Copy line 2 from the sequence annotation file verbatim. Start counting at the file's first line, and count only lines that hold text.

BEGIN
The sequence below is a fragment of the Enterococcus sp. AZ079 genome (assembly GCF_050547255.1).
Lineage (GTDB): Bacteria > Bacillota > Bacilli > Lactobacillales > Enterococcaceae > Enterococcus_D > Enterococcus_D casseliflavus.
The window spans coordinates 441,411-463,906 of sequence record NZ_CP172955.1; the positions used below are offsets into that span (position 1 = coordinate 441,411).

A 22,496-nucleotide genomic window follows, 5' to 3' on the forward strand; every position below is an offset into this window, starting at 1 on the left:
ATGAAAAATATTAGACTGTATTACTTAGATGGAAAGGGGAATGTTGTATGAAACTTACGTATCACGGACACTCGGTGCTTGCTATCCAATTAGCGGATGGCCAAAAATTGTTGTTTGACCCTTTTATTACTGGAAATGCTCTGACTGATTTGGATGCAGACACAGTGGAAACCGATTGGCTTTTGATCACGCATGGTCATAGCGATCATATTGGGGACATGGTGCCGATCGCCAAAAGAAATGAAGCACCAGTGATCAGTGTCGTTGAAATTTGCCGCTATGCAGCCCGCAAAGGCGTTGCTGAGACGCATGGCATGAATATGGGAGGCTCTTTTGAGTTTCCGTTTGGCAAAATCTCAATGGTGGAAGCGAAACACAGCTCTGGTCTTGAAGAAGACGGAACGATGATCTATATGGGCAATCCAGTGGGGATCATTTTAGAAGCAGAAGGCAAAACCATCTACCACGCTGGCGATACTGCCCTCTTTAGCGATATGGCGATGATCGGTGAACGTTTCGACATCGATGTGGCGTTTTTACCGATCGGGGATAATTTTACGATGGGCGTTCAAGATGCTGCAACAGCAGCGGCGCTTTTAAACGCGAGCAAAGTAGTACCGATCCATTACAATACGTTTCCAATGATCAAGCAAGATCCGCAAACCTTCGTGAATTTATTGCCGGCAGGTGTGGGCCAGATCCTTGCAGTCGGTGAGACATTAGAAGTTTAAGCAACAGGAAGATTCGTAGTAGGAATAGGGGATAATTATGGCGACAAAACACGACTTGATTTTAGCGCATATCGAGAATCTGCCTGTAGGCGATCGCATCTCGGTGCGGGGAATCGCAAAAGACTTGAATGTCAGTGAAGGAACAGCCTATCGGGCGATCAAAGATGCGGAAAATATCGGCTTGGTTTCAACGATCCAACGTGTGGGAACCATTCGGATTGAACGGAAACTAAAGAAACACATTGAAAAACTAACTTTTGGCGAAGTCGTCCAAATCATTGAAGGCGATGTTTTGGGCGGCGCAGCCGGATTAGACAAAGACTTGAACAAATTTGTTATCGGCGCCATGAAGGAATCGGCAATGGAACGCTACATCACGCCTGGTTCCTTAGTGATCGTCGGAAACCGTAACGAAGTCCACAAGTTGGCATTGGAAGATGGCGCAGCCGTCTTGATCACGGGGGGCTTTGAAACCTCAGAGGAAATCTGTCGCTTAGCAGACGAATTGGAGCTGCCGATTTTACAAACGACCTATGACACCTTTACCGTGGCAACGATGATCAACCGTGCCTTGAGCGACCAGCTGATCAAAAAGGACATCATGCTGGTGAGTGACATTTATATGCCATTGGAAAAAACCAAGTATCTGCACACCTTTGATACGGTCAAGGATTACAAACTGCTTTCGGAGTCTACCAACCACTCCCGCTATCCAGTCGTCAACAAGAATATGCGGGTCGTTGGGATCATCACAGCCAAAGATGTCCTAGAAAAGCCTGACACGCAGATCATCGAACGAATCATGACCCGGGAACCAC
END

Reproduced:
Lineage (GTDB): Bacteria > Bacillota > Bacilli > Lactobacillales > Enterococcaceae > Enterococcus_D > Enterococcus_D casseliflavus.